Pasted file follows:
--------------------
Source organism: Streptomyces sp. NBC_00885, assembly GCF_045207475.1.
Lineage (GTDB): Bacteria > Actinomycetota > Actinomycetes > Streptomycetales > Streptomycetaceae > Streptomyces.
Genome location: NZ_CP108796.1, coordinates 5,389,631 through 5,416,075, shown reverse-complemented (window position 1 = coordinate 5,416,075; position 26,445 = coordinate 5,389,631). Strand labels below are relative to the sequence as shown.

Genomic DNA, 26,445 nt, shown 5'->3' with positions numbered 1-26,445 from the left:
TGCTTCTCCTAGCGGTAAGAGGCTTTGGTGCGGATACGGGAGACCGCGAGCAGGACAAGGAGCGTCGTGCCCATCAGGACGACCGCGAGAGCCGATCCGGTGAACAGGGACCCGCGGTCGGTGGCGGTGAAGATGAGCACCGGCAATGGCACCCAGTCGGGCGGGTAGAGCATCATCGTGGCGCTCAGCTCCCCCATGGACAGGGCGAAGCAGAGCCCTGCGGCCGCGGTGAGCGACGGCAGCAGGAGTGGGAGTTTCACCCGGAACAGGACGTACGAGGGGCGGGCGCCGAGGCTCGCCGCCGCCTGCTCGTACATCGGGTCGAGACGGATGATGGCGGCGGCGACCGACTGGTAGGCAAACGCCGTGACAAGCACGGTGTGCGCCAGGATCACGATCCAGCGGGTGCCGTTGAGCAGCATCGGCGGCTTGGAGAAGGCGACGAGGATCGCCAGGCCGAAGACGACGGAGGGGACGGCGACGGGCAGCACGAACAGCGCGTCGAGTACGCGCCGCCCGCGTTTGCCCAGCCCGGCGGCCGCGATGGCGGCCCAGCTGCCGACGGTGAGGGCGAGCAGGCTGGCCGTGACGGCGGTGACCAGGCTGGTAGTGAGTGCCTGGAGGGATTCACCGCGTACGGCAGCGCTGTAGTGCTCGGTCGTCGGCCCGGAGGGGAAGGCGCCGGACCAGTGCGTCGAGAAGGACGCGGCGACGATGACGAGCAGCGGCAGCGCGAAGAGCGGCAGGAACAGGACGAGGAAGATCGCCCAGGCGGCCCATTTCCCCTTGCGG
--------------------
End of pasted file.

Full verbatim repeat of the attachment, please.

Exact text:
Source organism: Streptomyces sp. NBC_00885, assembly GCF_045207475.1.
Lineage (GTDB): Bacteria > Actinomycetota > Actinomycetes > Streptomycetales > Streptomycetaceae > Streptomyces.
Genome location: NZ_CP108796.1, coordinates 5,389,631 through 5,416,075, shown reverse-complemented (window position 1 = coordinate 5,416,075; position 26,445 = coordinate 5,389,631). Strand labels below are relative to the sequence as shown.

Genomic DNA, 26,445 nt, shown 5'->3' with positions numbered 1-26,445 from the left:
TGCTTCTCCTAGCGGTAAGAGGCTTTGGTGCGGATACGGGAGACCGCGAGCAGGACAAGGAGCGTCGTGCCCATCAGGACGACCGCGAGAGCCGATCCGGTGAACAGGGACCCGCGGTCGGTGGCGGTGAAGATGAGCACCGGCAATGGCACCCAGTCGGGCGGGTAGAGCATCATCGTGGCGCTCAGCTCCCCCATGGACAGGGCGAAGCAGAGCCCTGCGGCCGCGGTGAGCGACGGCAGCAGGAGTGGGAGTTTCACCCGGAACAGGACGTACGAGGGGCGGGCGCCGAGGCTCGCCGCCGCCTGCTCGTACATCGGGTCGAGACGGATGATGGCGGCGGCGACCGACTGGTAGGCAAACGCCGTGACAAGCACGGTGTGCGCCAGGATCACGATCCAGCGGGTGCCGTTGAGCAGCATCGGCGGCTTGGAGAAGGCGACGAGGATCGCCAGGCCGAAGACGACGGAGGGGACGGCGACGGGCAGCACGAACAGCGCGTCGAGTACGCGCCGCCCGCGTTTGCCCAGCCCGGCGGCCGCGATGGCGGCCCAGCTGCCGACGGTGAGGGCGAGCAGGCTGGCCGTGACGGCGGTGACCAGGCTGGTAGTGAGTGCCTGGAGGGATTCACCGCGTACGGCAGCGCTGTAGTGCTCGGTCGTCGGCCCGGAGGGGAAGGCGCCGGACCAGTGCGTCGAGAAGGACGCGGCGACGATGACGAGCAGCGGCAGCGCGAAGAGCGGCAGGAACAGGACGAGGAAGATCGCCCAGGCGGCCCATTTCCCCTTGCGG